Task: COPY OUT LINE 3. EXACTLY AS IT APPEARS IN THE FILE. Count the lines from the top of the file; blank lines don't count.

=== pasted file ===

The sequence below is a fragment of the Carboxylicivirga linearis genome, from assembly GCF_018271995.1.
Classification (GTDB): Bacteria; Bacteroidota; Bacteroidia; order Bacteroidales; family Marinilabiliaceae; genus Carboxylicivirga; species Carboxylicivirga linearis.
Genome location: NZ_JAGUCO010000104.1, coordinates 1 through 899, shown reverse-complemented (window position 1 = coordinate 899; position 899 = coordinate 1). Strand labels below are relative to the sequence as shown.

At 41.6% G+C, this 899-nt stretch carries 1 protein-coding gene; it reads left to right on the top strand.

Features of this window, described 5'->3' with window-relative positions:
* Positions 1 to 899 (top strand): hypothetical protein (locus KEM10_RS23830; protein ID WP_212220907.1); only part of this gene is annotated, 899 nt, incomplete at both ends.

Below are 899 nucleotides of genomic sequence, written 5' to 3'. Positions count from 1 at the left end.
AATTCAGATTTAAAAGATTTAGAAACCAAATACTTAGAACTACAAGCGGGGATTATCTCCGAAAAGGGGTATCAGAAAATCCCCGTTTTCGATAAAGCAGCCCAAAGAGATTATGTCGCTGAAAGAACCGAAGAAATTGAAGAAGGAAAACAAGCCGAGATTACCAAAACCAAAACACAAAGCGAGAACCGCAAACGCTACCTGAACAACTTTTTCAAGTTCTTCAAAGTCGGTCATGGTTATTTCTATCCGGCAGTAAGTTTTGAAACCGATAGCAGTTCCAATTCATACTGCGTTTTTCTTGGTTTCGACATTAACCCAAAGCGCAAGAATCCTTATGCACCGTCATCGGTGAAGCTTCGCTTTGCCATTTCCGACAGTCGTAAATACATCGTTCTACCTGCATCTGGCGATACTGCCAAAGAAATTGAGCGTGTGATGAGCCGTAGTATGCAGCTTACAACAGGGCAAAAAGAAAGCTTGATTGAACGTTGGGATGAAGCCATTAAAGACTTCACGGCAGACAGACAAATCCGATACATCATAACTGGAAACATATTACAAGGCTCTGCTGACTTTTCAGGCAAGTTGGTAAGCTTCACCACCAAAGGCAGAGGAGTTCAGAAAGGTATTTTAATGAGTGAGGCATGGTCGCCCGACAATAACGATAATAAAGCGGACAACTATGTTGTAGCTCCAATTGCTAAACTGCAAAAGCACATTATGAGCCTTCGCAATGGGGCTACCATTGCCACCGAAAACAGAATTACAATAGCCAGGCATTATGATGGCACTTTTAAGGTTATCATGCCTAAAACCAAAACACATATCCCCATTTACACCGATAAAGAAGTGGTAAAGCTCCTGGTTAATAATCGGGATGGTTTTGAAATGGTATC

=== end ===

Genome location: NZ_JAGUCO010000104.1, coordinates 1 through 899, shown reverse-complemented (window position 1 = coordinate 899; position 899 = coordinate 1). Strand labels below are relative to the sequence as shown.